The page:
One of my favorite examples of such leadership from the scriptures is that of Joseph in Egypt. During his more than ten years as a slave and as a prisoner, Joseph was absolutely consistent in his adherence to the principles of the Gospel. Indeed, whether as an overseer in Potiphar's household, as a trustee in running the King's prison, or as Pharaoh's second in command over all of Egypt, Joseph was 100 percent trustworthy. And because his leadership was based on a set of fixed principles and truths, he was constant and unchanging, just as the Savior has always been.
The importance of such constancy in leadership can be seen in governments, labor relations, institutions and families. Indeed, this principle is the bedrock upon which sustainable leadership is based. It makes such leaders trusted and trustworthy not only in the eyes of those around them, but in the eyes of God and His Son as well.
Let me share two brief examples from my own experience with trusted leaders. The first occurred when I was a graduate student pursuing my PhD. I needed to choose a dissertation advisor. While I imagined that such a choice would have an impact on my future career, little did I realize the incredible difference it would make in every aspect of that career.
Fortunately, with counsel from friends and inspiration from the Lord, I decided to join two young associate professors who were just forming a new department in the college. I made that choice largely because I admired and trusted them - they were leaders I knew would be true to their values and principles and who I could follow in confidence. One of those two trusted leaders is now a member of the First Presidency, President Henry B. Eyring. Since I made that dissertation advisor decision over 40 years ago, he has continued to be someone whose counsel I have sought and followed repeatedly, because I knew I could trust him.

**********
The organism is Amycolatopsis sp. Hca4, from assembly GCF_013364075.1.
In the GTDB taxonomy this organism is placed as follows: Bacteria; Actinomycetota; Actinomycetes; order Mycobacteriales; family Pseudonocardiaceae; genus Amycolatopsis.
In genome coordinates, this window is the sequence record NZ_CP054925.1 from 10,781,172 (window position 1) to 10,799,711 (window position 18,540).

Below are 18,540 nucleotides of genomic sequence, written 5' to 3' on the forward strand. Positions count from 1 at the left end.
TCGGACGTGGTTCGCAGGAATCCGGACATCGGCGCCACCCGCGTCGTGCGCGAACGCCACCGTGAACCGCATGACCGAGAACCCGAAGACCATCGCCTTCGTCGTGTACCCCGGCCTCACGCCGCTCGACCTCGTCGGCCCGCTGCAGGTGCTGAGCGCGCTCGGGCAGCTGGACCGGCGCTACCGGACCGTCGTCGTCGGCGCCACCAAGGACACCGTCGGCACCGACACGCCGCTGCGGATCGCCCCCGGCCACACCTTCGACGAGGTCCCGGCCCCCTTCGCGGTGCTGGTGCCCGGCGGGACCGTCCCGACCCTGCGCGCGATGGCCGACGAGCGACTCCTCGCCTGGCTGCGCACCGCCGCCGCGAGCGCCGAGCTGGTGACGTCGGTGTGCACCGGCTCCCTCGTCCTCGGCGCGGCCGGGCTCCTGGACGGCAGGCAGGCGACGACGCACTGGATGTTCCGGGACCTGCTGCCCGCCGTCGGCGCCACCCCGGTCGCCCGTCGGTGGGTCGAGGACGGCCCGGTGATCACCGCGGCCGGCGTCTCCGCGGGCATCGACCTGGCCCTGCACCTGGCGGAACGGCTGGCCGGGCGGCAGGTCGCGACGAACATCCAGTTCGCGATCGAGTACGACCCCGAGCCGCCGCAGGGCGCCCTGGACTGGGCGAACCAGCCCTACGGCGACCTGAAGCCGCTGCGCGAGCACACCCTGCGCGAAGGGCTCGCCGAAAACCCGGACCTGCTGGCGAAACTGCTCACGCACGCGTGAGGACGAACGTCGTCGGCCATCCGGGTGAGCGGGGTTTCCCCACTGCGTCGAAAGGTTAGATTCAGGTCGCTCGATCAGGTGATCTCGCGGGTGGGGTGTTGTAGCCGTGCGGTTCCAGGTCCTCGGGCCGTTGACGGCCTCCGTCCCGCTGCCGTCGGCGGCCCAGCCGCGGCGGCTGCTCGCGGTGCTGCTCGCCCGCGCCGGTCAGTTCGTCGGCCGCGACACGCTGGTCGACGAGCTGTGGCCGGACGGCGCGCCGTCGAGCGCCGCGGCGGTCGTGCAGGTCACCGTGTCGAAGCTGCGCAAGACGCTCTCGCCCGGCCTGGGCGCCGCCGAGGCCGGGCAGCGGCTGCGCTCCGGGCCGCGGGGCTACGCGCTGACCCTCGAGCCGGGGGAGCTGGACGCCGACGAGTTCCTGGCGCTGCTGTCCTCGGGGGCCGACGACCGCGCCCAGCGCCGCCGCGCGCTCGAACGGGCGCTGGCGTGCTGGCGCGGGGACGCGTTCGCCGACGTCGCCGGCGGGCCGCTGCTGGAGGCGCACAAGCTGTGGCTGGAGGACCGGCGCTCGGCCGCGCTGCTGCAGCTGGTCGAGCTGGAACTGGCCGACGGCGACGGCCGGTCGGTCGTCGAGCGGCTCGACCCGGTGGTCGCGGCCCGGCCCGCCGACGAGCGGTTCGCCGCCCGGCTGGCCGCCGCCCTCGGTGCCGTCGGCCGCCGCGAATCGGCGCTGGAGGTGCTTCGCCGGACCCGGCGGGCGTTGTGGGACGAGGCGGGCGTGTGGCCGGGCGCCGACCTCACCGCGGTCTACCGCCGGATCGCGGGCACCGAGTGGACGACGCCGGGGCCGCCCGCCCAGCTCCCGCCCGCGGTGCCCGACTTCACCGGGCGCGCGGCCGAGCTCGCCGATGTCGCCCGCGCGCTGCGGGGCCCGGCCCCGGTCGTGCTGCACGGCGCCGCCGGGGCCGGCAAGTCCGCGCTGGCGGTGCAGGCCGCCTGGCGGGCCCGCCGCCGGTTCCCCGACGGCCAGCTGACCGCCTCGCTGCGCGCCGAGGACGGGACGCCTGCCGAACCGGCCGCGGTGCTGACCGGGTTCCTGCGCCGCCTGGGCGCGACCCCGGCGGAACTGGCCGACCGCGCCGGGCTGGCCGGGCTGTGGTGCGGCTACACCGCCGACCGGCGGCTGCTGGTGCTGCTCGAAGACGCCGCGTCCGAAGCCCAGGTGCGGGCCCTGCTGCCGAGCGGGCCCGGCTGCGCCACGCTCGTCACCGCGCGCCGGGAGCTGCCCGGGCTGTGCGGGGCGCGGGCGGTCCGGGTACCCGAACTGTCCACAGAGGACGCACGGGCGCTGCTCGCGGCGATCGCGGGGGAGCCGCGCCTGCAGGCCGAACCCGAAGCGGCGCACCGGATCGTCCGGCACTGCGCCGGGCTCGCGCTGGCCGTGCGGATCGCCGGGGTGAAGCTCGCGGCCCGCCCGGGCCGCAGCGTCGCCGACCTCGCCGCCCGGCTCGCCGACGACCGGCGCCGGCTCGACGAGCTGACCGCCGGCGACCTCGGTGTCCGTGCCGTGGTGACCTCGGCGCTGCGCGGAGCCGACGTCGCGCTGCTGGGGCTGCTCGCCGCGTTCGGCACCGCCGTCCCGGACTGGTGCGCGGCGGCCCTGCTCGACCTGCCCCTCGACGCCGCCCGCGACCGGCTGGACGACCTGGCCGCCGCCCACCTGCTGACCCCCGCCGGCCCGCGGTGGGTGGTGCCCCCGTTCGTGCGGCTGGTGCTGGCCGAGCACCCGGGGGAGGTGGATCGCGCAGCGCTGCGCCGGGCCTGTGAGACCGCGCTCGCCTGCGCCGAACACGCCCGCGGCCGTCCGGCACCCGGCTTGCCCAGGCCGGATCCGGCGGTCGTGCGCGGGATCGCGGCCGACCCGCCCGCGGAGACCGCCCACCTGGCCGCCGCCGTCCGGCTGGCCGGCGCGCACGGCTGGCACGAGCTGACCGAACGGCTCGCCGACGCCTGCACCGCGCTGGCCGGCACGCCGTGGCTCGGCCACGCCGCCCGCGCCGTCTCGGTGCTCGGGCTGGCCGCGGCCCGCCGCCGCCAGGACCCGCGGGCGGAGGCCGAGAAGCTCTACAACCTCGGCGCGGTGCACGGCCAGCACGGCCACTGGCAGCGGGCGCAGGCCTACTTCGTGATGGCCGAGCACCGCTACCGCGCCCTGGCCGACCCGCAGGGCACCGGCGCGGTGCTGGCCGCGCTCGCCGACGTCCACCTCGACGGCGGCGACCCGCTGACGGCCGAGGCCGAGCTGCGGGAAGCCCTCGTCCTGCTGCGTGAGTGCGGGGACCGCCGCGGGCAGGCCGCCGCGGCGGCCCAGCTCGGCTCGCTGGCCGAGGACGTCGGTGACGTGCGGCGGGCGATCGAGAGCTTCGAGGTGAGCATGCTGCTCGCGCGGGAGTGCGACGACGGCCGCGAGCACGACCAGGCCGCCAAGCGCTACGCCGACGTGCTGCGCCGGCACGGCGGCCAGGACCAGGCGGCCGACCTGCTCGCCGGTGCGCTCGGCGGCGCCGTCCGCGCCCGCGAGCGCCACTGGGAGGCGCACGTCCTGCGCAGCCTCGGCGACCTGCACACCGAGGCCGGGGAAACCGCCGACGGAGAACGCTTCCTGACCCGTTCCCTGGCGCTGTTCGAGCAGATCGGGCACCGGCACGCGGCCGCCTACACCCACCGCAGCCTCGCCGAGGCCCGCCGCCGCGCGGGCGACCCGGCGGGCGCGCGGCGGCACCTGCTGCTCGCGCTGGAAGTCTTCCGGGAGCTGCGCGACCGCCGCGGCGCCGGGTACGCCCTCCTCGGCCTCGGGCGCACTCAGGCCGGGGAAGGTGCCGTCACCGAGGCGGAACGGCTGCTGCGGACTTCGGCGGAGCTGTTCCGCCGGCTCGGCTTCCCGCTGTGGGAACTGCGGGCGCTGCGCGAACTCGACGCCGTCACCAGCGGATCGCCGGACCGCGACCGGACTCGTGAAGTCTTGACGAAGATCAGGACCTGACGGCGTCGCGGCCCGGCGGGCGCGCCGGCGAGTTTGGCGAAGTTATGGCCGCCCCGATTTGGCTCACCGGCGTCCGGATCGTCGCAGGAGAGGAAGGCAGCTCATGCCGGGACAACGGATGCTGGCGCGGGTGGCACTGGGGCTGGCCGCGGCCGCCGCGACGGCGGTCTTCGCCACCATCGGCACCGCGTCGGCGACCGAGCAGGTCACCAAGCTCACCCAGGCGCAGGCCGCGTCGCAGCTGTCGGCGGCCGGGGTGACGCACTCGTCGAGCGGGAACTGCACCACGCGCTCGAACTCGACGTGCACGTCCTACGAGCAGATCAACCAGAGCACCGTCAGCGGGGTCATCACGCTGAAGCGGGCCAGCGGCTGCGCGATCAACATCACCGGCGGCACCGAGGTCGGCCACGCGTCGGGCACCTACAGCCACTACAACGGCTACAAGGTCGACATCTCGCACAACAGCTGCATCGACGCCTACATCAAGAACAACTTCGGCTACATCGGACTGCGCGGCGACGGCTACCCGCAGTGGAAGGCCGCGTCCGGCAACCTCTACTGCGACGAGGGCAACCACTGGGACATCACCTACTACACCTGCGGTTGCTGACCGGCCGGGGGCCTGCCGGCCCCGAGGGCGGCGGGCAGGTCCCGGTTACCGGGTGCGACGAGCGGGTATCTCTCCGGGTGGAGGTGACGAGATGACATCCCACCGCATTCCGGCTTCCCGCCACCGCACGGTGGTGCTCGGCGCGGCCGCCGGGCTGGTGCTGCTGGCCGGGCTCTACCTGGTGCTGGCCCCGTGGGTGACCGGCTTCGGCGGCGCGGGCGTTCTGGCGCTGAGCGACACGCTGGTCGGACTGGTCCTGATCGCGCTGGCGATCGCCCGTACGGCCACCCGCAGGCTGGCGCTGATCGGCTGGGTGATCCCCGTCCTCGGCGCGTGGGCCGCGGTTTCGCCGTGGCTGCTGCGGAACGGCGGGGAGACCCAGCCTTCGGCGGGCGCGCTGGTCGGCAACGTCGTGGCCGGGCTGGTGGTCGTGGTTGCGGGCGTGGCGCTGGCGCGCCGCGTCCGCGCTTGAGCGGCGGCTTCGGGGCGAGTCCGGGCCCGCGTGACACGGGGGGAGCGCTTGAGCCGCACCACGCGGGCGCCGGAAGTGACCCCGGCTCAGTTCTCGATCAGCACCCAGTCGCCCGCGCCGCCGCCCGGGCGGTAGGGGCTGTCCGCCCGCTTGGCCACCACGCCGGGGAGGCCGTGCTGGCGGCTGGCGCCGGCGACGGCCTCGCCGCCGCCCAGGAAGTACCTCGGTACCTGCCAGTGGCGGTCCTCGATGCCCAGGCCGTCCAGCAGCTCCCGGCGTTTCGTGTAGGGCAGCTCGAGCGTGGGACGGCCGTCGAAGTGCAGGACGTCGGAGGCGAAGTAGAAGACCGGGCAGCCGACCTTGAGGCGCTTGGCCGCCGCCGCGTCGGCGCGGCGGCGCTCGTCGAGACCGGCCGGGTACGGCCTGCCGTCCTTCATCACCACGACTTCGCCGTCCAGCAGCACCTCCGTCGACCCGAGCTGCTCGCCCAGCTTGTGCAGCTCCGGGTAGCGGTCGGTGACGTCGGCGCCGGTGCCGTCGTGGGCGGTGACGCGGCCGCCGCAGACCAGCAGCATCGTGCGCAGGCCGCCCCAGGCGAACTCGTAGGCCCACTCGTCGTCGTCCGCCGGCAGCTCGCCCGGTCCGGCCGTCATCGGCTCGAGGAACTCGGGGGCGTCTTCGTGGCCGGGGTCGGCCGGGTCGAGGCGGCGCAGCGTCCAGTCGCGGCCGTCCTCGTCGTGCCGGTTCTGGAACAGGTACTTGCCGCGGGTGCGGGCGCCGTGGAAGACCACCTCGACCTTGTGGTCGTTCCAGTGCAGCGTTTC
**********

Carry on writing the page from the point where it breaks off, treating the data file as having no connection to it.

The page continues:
The other example I would share is that of a newly arriving missionary when my wife and I were presiding over the England London Mission. We were welcoming a group of 18 excited and anxious new missionaries at Heathrow Airport. As our assistants organized things and got the luggage into the mission van, one missionary stood near my wife, observing the wonderful leadership of those two Assistants to the President. This new missionary then remarked in a conversational, but sincere voice, "Sister Wheelwright, I want you to know that you can count on me." And we soon found that we could count on that missionary no matter what the circumstances. He could be trusted to always do the right thing.